Dr Michelle Kuttel, senior lecturer in the Department of Computer Science, has become the first Apple Research and Technology Support (ARTS) Laureate in Africa.
The ARTS programme offers young scientists the chance to become an ARTS Laureate and receive US$30,000 (R210 000) worth of Apple solutions, in the form of hardware, software and support.
Supported by a powerful 9-node Apple Workgroup Cluster with Xgrid technology, Apple's visualisation capabilities and technical support, Kuttel's two-year project will simulate and visualise the molecular dynamics of large polysaccharide systems to better understand the complex interactions of these important molecules.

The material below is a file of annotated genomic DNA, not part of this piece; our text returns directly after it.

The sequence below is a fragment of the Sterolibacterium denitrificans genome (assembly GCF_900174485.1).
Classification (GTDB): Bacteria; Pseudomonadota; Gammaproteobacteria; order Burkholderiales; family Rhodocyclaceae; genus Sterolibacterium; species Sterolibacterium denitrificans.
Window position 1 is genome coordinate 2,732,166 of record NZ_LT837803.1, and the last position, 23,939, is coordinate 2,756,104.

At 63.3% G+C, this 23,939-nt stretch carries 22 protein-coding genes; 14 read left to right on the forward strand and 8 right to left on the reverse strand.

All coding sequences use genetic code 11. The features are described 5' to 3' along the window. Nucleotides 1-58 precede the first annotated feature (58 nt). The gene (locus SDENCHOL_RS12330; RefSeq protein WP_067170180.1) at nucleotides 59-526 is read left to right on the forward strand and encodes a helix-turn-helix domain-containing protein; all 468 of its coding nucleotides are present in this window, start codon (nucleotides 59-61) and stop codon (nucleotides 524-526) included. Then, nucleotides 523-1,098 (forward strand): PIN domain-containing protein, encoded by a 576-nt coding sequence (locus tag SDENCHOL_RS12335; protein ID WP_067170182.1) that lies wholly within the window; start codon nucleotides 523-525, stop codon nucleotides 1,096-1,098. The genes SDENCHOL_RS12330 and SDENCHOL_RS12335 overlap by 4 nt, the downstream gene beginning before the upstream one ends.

"Molecular simulations are computationally extremely expensive," said Kuttel.
"This grant means that calculations that previously required months will now be reduced to weeks."
She added that understanding polysaccharides is important. "Though they are involved in multitudes of fundamental biological processes, such as the infection mechanisms of many diseases, they are still poorly understood."
More effective vaccines and safer food storage are two potential benefits from this grant of Apple technology.
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